A more rewarding approach is instead to take covers as given. There are lots of recordings which we all agree are cover versions. There are others, like the Limozeen and sloshy tracks, which are at least cover adjacent. These versions provide insight into how we relate to music as listeners and fans.

In lots of cases, the song that counts as the “original” and the target of later covers is not actually the first recorded version of the song. Lots of versions are considered to be covers of Elvis Presley even when Elvis didn’t have the true original. For example, the Pet Shop Boys have a well-known cover of Elvis’ “Always On My Mind.” Even though Brenda Lee had released a recording of the song before Elvis, the Pet Shop Boys weren’t thinking of her version when they recorded their cover, and audiences don’t think of Lee’s version when hearing it. The Elvis version is canonical, even if not strictly speaking original.

A song might be played in different ways, on different instruments, by different musicians. When we think of a song through a canonical recording, though, we expect specific details. The recorded track encodes the way that things should sound. Our expectations, formed by our experience of the canonical recording, can shape our experience of the cover.

To an extent, this is possible even without recording. After hearing a band performing a song in concert numerous times, I may be disappointed by someone else’s version. When those concerts were years ago, though, the comparison is subject to the vagaries of memory and nostalgia. With recording, I can preserve, reinforce, and cultivate my expectations. When I encounter a new version of a song that I know from the original recording, I do not have to rely just on my memory of the earlier version. I can typically go and listen to the original recording again, too.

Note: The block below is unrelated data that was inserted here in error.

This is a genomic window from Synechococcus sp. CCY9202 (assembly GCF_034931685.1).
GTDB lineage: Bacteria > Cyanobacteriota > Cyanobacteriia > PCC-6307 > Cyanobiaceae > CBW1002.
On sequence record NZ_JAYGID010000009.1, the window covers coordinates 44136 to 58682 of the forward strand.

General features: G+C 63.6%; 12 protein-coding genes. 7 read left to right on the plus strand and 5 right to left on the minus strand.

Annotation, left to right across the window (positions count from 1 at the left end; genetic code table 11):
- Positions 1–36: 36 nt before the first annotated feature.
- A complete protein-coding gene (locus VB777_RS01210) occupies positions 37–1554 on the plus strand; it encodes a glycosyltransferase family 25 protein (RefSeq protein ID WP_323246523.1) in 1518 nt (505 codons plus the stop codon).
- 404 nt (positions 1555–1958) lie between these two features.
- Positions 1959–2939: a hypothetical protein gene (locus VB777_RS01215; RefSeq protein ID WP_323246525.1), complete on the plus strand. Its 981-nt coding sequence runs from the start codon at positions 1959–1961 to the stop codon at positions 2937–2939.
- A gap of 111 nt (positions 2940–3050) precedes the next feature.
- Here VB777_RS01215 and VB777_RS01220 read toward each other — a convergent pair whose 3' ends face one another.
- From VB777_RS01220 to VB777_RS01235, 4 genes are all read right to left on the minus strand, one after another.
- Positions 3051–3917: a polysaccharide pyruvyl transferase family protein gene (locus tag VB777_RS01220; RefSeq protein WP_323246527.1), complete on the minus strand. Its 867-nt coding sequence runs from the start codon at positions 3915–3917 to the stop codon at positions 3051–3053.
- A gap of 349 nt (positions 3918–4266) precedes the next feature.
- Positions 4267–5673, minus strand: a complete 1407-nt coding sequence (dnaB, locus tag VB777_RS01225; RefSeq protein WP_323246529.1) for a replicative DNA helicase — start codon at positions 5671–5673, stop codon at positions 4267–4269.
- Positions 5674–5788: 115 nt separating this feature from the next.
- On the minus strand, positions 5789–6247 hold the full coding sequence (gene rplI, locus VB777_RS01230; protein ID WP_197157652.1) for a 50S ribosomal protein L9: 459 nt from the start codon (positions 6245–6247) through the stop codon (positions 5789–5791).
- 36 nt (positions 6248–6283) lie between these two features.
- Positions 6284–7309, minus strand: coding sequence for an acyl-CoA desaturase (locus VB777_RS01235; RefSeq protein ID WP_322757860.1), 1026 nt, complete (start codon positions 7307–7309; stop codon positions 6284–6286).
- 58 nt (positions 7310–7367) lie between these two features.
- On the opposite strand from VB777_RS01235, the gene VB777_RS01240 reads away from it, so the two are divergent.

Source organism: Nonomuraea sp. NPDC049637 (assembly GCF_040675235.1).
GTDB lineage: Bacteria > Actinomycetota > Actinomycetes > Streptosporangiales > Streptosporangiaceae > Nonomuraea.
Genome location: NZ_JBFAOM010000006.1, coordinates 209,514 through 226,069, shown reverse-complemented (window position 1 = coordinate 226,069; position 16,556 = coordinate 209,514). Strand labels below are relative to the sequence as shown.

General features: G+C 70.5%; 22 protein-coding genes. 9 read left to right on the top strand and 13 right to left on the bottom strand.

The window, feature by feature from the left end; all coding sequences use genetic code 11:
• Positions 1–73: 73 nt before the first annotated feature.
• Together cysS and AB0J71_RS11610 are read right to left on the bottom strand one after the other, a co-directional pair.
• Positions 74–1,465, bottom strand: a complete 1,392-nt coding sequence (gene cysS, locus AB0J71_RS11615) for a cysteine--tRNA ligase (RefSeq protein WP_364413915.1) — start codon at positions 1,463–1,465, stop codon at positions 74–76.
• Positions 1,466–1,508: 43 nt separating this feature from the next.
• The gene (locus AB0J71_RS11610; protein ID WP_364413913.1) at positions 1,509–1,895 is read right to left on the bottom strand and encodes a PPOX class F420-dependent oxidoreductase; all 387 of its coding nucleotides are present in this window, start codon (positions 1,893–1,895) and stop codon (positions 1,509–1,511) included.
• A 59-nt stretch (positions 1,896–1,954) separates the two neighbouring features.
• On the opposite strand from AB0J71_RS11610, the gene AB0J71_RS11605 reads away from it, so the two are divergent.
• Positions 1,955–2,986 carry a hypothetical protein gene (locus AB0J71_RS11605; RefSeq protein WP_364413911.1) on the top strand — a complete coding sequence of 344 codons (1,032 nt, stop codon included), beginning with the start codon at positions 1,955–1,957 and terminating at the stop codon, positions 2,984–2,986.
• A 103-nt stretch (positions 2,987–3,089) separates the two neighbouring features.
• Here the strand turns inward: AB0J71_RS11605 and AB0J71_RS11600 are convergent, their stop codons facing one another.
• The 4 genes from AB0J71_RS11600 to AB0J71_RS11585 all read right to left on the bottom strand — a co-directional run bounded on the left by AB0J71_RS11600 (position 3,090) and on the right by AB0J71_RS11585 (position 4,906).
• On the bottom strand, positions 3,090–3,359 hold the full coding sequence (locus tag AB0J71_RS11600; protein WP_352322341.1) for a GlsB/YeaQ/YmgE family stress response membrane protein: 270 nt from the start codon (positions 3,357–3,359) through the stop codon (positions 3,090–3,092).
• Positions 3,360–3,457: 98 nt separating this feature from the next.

Regardless of whether the tracks attributed to Limozeen and sloshy are covers or not, I can listen to them in the same way. As a fan of Homestar Runner, I had already heard the original version of “Because, It’s Midnite” before the release of the sloshy version. I was apt to hear it differently than someone who hears the sloshy version without that prior experience and pattern of expectations.

Moreover, this kind of listening—although highlighted by thinking about covers—can occur when listening to recordings which definitely are not covers. For example, the Clique’s version of “Superman” is definitely not a cover of R.E.M. It was recorded years before. However, I was familiar with the R.E.M. version long before I knew that anyone else had recorded the song. For me, the R.E.M. version set the standard of what “Superman” is supposed to sound like. As a result, when I later heard the Clique’s version it was more like listening to a cover than like listening to an original. I hear, in the Clique’s version, the hollowness of the production and nasal quality of the lead vocals as the absence of the full and rich sound that I know from the R.E.M. version. If I had encountered the Clique’s version first, I would not experience those features in the same way. Maybe I would not even experience them as defects.

Usually, a new version counts as a cover when an earlier version counts as canonical in this way. Since we will not all have the same experiences and expectations, however, our listening will be shaped by the canon in different ways and to different extents. For some purposes, it is not a version’s status for the community that matters but instead the way your personal history shapes your musical experience.

P.D. Magnus is a Professor of Philosophy at the University at Albany, State University of New York. His recent book, A Philosophy of Cover Songs, is open access. You can read it on-line or download a PDF for free.